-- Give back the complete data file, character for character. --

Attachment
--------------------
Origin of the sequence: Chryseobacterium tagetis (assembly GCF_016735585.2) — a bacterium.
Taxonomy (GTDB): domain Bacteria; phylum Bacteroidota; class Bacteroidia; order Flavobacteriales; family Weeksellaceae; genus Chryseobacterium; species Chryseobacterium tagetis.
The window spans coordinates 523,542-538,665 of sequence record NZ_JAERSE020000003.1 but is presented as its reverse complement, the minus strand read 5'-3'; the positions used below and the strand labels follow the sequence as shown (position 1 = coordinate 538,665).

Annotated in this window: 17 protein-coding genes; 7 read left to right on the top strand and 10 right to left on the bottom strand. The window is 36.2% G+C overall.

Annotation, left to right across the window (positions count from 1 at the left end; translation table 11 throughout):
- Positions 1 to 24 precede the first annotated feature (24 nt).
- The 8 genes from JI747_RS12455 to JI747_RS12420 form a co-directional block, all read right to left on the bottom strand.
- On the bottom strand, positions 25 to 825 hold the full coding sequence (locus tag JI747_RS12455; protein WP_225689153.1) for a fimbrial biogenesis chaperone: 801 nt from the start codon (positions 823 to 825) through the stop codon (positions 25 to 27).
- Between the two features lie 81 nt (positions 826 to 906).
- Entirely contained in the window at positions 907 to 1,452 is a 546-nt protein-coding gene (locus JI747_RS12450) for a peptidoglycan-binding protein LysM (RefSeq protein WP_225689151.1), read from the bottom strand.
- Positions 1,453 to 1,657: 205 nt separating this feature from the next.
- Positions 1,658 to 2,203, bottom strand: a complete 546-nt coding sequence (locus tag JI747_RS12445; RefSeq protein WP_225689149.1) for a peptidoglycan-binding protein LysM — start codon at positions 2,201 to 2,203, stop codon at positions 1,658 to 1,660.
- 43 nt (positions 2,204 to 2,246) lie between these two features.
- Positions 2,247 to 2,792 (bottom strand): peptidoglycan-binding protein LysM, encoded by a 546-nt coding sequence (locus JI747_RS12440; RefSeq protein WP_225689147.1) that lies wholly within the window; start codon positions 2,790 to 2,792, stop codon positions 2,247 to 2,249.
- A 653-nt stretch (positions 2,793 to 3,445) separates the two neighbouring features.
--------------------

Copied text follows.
Origin of the sequence: Chryseobacterium tagetis (assembly GCF_016735585.2) — a bacterium.
Taxonomy (GTDB): domain Bacteria; phylum Bacteroidota; class Bacteroidia; order Flavobacteriales; family Weeksellaceae; genus Chryseobacterium; species Chryseobacterium tagetis.
The window spans coordinates 523,542-538,665 of sequence record NZ_JAERSE020000003.1 but is presented as its reverse complement, the minus strand read 5'-3'; the positions used below and the strand labels follow the sequence as shown (position 1 = coordinate 538,665).

Annotated in this window: 17 protein-coding genes; 7 read left to right on the top strand and 10 right to left on the bottom strand. The window is 36.2% G+C overall.

Annotation, left to right across the window (positions count from 1 at the left end; translation table 11 throughout):
- Positions 1 to 24 precede the first annotated feature (24 nt).
- The 8 genes from JI747_RS12455 to JI747_RS12420 form a co-directional block, all read right to left on the bottom strand.
- On the bottom strand, positions 25 to 825 hold the full coding sequence (locus tag JI747_RS12455; protein WP_225689153.1) for a fimbrial biogenesis chaperone: 801 nt from the start codon (positions 823 to 825) through the stop codon (positions 25 to 27).
- Between the two features lie 81 nt (positions 826 to 906).
- Entirely contained in the window at positions 907 to 1,452 is a 546-nt protein-coding gene (locus JI747_RS12450) for a peptidoglycan-binding protein LysM (RefSeq protein WP_225689151.1), read from the bottom strand.
- Positions 1,453 to 1,657: 205 nt separating this feature from the next.
- Positions 1,658 to 2,203, bottom strand: a complete 546-nt coding sequence (locus tag JI747_RS12445; RefSeq protein WP_225689149.1) for a peptidoglycan-binding protein LysM — start codon at positions 2,201 to 2,203, stop codon at positions 1,658 to 1,660.
- 43 nt (positions 2,204 to 2,246) lie between these two features.
- Positions 2,247 to 2,792 (bottom strand): peptidoglycan-binding protein LysM, encoded by a 546-nt coding sequence (locus JI747_RS12440; RefSeq protein WP_225689147.1) that lies wholly within the window; start codon positions 2,790 to 2,792, stop codon positions 2,247 to 2,249.
- A 653-nt stretch (positions 2,793 to 3,445) separates the two neighbouring features.